Welcome Fellow Worker,

The Other Carl Sandburg

Be the first to review this product

Availability: In stock

$22.00
Checkout with PayPal
OR

Quick Overview

by Phillip R. Yannella

Using Penelope Niven's standard 1991 biography, Carl Sandburg, and a close reading of a series of political articles Sandburg (1878-1962) wrote expressing socialist beliefs, this book attempts to redeem the reputation of the beloved but bad poet by amplifying a few years of his political life around WWI. Temple University American studies professor Yannella's political analysis of American socialism around WWI is turgid, but detailed. More problematic is his fervent conviction that during his lifetime Carl Sandburg was universally appreciated as a writer. The truth is that for the last 40 years of his life he was often derided by other American poets: e.g., the great poet Elizabeth Bishop writes in her Letters of the comic horror she felt when Sandburg suddenly appeared at a 1940s Washington, D.C., party. Yannella unconvincingly claims that Sandburg was an 'extraordinary' and 'wonderfully gifted' writer, presenting as good poetry Sandburg's feeble stuff like: 'One child coughed his lungs away, two more have adenoids and can neither talk nor run like their mother.' In his attempts to rehabilitate Sandburg, he even goes so far as to compare him, unconvincingly, to Walt Whitman, even though the two have little in common beyond the surface similarities of free-verse and populism. Sandburg fans are better off sticking to Niven's biography.
Copyright 1996 Reed Business Information, Inc.

The Other Carl Sandburg

Double click on above image to view full picture

Zoom Out
Zoom In

More Views

Details

by Phillip R. Yannella

Using Penelope Niven's standard 1991 biography, Carl Sandburg, and a close reading of a series of political articles Sandburg (1878-1962) wrote expressing socialist beliefs, this book attempts to redeem the reputation of the beloved but bad poet by amplifying a few years of his political life around WWI. Temple University American studies professor Yannella's political analysis of American socialism around WWI is turgid, but detailed. More problematic is his fervent conviction that during his lifetime Carl Sandburg was universally appreciated as a writer. The truth is that for the last 40 years of his life he was often derided by other American poets: e.g., the great poet Elizabeth Bishop writes in her Letters of the comic horror she felt when Sandburg suddenly appeared at a 1940s Washington, D.C., party. Yannella unconvincingly claims that Sandburg was an 'extraordinary' and 'wonderfully gifted' writer, presenting as good poetry Sandburg's feeble stuff like: 'One child coughed his lungs away, two more have adenoids and can neither talk nor run like their mother.' In his attempts to rehabilitate Sandburg, he even goes so far as to compare him, unconvincingly, to Walt Whitman, even though the two have little in common beyond the surface similarities of free-verse and populism. Sandburg fans are better off sticking to Niven's biography.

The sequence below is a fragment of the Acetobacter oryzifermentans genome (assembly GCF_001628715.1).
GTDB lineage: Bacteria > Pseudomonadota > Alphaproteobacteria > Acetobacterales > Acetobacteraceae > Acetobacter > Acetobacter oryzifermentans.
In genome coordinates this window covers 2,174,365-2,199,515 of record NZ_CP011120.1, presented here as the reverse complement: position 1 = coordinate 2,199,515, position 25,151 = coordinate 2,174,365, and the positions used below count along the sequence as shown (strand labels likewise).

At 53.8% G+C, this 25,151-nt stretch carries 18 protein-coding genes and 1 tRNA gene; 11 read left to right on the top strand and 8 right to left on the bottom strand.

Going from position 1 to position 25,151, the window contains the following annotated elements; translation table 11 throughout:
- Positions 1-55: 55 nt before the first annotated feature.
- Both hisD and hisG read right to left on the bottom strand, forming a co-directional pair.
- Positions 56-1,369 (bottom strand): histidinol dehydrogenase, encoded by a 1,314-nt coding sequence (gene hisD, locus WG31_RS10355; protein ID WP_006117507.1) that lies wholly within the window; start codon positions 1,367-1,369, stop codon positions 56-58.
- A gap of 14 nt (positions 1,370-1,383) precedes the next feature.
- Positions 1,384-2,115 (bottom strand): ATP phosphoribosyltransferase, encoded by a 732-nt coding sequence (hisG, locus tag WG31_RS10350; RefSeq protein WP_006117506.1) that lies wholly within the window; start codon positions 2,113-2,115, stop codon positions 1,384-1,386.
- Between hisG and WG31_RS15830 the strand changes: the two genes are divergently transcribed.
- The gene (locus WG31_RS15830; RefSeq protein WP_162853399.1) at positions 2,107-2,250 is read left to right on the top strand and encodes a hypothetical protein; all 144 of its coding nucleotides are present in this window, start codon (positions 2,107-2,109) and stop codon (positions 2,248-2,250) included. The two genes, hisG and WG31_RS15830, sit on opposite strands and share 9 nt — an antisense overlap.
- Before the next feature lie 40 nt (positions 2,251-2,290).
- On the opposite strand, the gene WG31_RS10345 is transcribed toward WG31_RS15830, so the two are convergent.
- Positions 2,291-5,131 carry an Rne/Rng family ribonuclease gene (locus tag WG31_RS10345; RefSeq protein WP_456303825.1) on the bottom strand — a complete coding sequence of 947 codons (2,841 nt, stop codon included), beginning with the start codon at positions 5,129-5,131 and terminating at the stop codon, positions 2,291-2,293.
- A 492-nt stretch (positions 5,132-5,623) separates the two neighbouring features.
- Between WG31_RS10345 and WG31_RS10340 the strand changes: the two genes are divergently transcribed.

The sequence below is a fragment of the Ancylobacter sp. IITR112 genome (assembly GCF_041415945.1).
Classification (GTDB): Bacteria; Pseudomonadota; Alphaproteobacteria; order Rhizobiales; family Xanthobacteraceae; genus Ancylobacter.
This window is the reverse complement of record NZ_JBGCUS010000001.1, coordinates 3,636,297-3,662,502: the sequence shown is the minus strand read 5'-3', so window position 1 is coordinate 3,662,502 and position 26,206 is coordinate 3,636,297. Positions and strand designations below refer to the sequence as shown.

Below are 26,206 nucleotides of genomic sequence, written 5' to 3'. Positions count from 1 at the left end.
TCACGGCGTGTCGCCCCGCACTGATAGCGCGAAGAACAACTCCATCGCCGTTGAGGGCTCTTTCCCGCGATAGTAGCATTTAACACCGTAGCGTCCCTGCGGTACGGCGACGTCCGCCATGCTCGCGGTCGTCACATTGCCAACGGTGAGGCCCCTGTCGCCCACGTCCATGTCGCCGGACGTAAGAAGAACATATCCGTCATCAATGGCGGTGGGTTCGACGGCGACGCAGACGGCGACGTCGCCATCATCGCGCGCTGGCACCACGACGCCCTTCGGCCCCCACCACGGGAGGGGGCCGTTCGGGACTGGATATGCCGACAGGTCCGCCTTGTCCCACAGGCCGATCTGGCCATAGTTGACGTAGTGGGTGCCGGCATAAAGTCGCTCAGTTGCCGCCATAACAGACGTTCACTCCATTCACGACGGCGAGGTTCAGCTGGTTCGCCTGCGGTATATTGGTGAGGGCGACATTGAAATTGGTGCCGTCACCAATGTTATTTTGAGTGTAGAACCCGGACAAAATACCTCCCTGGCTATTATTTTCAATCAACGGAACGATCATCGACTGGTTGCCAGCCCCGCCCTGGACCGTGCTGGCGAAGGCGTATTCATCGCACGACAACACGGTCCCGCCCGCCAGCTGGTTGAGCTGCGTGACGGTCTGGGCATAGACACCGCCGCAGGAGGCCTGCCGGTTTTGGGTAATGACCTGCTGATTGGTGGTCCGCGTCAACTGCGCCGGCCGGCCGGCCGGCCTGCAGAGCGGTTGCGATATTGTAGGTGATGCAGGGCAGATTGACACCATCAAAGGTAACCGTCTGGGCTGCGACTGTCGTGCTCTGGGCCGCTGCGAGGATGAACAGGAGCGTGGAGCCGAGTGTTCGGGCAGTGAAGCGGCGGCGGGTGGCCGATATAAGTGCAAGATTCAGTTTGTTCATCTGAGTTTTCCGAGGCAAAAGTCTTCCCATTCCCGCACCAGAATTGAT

Copyright 1996 Reed Business Information, Inc.

Additional Information

Author Philip R. Yannella
Publisher University Press of Mississippi
Format No
Pages No
ISBN-10 0878059415
ISBN-13 978-0878059416

Product Tags

Use spaces to separate tags. Use single quotes (') for phrases.